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#32 Bedford Roughyed

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Posted 02 December 2012 - 06:47 PM

Er yes, I know that. But the message has been that the climate is warming. However, the Meteorological Society, in conjunction with other such organisations worldwide, when reporting on their current findings show that this is in fact not the case. The climate remained static for 10 years from 2000 and cooled during the last two years. Scientists and/or politicians and/or media have been telling us for the last decade that carbon emissions will result in climate warming. However, my point was not about carbon emissions or whether the same impacted upon climate change. My point concerned climate change per se, with a side comment on how the temperatures recorded have not correlated with what has been told to us for the last decade.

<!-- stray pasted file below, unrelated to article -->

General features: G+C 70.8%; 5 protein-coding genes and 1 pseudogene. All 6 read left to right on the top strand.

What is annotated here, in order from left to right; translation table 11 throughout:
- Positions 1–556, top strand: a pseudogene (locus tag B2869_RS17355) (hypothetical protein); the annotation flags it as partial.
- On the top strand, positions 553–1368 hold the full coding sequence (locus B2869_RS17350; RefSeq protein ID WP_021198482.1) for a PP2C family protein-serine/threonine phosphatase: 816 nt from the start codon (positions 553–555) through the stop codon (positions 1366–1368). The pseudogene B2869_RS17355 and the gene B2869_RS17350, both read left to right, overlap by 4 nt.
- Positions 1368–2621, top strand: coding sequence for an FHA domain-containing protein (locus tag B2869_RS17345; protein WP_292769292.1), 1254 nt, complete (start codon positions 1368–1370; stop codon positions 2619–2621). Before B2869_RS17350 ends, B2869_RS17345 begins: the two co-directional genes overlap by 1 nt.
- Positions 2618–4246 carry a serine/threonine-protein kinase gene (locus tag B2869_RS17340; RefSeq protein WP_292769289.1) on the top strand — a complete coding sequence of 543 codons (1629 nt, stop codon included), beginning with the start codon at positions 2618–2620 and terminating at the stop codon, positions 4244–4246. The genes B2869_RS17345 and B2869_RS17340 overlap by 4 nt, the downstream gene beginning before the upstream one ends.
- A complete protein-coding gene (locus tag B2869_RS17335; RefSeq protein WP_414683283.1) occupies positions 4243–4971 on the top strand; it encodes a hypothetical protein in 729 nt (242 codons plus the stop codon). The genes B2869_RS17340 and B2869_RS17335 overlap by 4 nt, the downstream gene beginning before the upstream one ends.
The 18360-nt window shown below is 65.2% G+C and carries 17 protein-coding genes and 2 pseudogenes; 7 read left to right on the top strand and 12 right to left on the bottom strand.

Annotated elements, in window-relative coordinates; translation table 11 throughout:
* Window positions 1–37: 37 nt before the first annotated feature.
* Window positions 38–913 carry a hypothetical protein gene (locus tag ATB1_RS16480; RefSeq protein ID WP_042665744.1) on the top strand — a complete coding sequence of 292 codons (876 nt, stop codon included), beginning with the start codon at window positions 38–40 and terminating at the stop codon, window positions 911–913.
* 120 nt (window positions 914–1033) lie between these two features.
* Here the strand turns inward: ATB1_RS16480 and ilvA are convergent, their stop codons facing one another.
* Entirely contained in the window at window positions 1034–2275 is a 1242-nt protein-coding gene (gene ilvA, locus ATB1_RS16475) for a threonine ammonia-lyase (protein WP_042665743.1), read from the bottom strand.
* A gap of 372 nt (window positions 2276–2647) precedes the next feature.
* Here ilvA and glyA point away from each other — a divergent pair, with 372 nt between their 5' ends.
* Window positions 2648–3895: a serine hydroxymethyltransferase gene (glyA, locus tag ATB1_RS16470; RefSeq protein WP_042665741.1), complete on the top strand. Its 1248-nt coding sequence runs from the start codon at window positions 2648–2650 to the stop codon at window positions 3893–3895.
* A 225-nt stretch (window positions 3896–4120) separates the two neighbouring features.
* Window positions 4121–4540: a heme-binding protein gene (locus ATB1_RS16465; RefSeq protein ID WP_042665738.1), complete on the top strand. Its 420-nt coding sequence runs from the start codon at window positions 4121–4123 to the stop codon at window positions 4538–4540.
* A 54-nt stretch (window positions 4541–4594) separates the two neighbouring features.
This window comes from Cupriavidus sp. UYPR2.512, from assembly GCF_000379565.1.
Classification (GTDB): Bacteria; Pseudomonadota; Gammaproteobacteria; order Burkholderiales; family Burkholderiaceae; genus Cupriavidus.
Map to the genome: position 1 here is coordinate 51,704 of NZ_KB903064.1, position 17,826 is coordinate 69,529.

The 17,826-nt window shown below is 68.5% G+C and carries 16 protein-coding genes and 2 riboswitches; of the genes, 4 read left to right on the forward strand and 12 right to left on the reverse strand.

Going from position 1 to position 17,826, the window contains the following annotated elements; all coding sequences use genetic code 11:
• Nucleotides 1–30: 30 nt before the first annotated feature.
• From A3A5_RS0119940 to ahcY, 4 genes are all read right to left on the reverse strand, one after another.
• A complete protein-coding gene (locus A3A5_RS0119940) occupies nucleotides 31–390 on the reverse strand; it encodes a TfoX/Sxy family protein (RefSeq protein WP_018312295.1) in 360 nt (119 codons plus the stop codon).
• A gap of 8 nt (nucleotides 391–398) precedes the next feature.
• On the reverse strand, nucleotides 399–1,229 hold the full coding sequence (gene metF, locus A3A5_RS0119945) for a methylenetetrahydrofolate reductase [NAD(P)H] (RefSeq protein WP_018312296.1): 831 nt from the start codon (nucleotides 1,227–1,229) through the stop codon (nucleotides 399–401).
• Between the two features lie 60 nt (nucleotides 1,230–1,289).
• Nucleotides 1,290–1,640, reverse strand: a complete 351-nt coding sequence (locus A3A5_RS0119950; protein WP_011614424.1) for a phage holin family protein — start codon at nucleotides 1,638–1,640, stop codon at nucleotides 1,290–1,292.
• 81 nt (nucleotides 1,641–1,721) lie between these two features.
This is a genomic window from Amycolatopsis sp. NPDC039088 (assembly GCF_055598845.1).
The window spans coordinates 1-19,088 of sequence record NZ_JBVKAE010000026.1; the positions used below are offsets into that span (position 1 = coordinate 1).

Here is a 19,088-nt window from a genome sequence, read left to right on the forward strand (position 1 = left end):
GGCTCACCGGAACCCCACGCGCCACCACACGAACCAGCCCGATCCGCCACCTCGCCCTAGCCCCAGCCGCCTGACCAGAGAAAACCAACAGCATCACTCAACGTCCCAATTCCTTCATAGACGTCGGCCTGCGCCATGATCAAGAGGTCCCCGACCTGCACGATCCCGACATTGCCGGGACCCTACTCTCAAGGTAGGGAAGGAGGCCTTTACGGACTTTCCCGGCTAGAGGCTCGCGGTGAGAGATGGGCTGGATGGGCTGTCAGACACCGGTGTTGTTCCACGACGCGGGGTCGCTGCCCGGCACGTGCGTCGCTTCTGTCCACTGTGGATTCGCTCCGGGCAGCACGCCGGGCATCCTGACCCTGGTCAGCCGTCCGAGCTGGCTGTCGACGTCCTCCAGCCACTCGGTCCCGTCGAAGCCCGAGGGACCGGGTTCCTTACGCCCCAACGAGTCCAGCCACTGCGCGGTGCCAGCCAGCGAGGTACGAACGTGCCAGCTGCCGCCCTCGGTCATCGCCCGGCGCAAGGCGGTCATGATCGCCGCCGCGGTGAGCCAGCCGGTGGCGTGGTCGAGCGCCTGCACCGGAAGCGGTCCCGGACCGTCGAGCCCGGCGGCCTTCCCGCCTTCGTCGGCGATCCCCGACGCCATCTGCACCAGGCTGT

It hasn't cooled in the last 2 years. It has plateaued for quite a few years now, but any suggestion that it has cooled is wrong. We are still above averages from the 70's, 80's 90's etc. This year will probably end up as the 9th warmest. Apart from 1998, the rest of the top ten are from the 2000's.

Carbon emissions do warm the climate, but they are not the only thing that warms (or cools) the climate. A warmer climate does not necessarily mean a warmer UK.
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#33 Hornetto

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Posted 04 December 2012 - 07:50 AM

This was an issue where I used to leave - significant flooding even half way up a hill caused entirely by rain running down the hill having nowhere to drain. The council cleared the drain once every two years. So for three months until grit and leaves built up again it was fine. Then another 21 months of waiting.